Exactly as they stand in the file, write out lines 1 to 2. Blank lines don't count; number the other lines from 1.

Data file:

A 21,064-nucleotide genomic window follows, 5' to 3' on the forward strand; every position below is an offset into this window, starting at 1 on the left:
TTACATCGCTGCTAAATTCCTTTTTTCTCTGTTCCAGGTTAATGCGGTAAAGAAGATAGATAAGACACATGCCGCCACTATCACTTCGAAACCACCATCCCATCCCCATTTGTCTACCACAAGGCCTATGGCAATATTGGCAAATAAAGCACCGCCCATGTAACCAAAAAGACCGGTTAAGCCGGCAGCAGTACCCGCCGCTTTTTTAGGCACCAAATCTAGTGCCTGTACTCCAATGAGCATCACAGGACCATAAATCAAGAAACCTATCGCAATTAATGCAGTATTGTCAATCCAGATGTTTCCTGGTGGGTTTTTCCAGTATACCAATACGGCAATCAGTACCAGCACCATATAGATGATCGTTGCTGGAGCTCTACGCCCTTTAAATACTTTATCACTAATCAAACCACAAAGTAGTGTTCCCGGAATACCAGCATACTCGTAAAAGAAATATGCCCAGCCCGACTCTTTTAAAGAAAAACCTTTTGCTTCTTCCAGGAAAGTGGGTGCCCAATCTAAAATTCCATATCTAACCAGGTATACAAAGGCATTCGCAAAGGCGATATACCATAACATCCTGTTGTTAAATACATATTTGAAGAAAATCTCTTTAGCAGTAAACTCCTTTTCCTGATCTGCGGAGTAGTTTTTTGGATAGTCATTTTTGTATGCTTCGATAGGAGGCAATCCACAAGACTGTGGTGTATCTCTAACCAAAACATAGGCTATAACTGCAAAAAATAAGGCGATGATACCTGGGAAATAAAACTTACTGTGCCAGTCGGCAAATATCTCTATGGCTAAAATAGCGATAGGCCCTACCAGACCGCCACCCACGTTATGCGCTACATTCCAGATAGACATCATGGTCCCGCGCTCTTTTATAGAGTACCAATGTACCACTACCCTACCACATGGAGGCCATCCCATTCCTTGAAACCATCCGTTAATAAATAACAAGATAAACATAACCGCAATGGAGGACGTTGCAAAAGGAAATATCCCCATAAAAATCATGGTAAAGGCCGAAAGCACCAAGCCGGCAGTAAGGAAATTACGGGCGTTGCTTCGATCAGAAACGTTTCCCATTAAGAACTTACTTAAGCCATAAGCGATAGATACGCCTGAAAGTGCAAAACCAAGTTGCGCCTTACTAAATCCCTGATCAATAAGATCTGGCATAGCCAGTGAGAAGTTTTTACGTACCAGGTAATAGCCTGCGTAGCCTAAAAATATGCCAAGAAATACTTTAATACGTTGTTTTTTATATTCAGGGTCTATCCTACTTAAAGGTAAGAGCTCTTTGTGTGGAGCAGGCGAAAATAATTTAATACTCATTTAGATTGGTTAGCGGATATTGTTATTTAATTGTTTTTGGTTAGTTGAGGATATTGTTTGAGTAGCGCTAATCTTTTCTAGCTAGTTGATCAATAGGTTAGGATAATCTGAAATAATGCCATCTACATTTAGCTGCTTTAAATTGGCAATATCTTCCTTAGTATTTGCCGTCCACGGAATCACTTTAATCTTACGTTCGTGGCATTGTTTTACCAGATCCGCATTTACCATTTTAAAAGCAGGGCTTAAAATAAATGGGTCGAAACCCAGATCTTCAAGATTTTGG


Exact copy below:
A 21,064-nucleotide genomic window follows, 5' to 3' on the forward strand; every position below is an offset into this window, starting at 1 on the left:
TTACATCGCTGCTAAATTCCTTTTTTCTCTGTTCCAGGTTAATGCGGTAAAGAAGATAGATAAGACACATGCCGCCACTATCACTTCGAAACCACCATCCCATCCCCATTTGTCTACCACAAGGCCTATGGCAATATTGGCAAATAAAGCACCGCCCATGTAACCAAAAAGACCGGTTAAGCCGGCAGCAGTACCCGCCGCTTTTTTAGGCACCAAATCTAGTGCCTGTACTCCAATGAGCATCACAGGACCATAAATCAAGAAACCTATCGCAATTAATGCAGTATTGTCAATCCAGATGTTTCCTGGTGGGTTTTTCCAGTATACCAATACGGCAATCAGTACCAGCACCATATAGATGATCGTTGCTGGAGCTCTACGCCCTTTAAATACTTTATCACTAATCAAACCACAAAGTAGTGTTCCCGGAATACCAGCATACTCGTAAAAGAAATATGCCCAGCCCGACTCTTTTAAAGAAAAACCTTTTGCTTCTTCCAGGAAAGTGGGTGCCCAATCTAAAATTCCATATCTAACCAGGTATACAAAGGCATTCGCAAAGGCGATATACCATAACATCCTGTTGTTAAATACATATTTGAAGAAAATCTCTTTAGCAGTAAACTCCTTTTCCTGATCTGCGGAGTAGTTTTTTGGATAGTCATTTTTGTATGCTTCGATAGGAGGCAATCCACAAGACTGTGGTGTATCTCTAACCAAAACATAGGCTATAACTGCAAAAAATAAGGCGATGATACCTGGGAAATAAAACTTACTGTGCCAGTCGGCAAATATCTCTATGGCTAAAATAGCGATAGGCCCTACCAGACCGCCACCCACGTTATGCGCTACATTCCAGATAGACATCATGGTCCCGCGCTCTTTTATAGAGTACCAATGTACCACTACCCTACCACATGGAGGCCATCCCATTCCTTGAAACCATCCGTTAATAAATAACAAGATAAACATAACCGCAATGGAGGACGTTGCAAAAGGAAATATCCCCATAAAAATCATGGTAAAGGCCGAAAGCACCAAGCCGGCAGTAAGGAAATTACGGGCGTTGCTTCGATCAGAAACGTTTCCCATTAAGAACTTACTTAAGCCATAAGCGATAGATACGCCTGAAAGTGCAAAACCAAGTTGCGCCTTACTAAATCCCTGATCAATAAGATCTGGCATAGCCAGTGAGAAGTTTTTACGTACCAGGTAATAGCCTGCGTAGCCTAAAAATATGCCAAGAAATACTTTAATACGTTGTTTTTTATATTCAGGGTCTATCCTACTTAAAGGTAAGAGCTCTTTGTGTGGAGCAGGCGAAAATAATTTAATACTCATTTAGATTGGTTAGCGGATATTGTTATTTAATTGTTTTTGGTTAGTTGAGGATATTGTTTGAGTAGCGCTAATCTTTTCTAGCTAGTTGATCAATAGGTTAGGATAATCTGAAATAATGCCATCTACATTTAGCTGCTTTAAATTGGCAATATCTTCCTTAGTATTTGCCGTCCACGGAATCACTTTAATCTTACGTTCGTGGCATTGTTTTACCAGATCCGCATTTACCATTTTAAAAGCAGGGCTTAAAATAAATGGGTCGAAACCCAGATCTTCAAGATTTTGG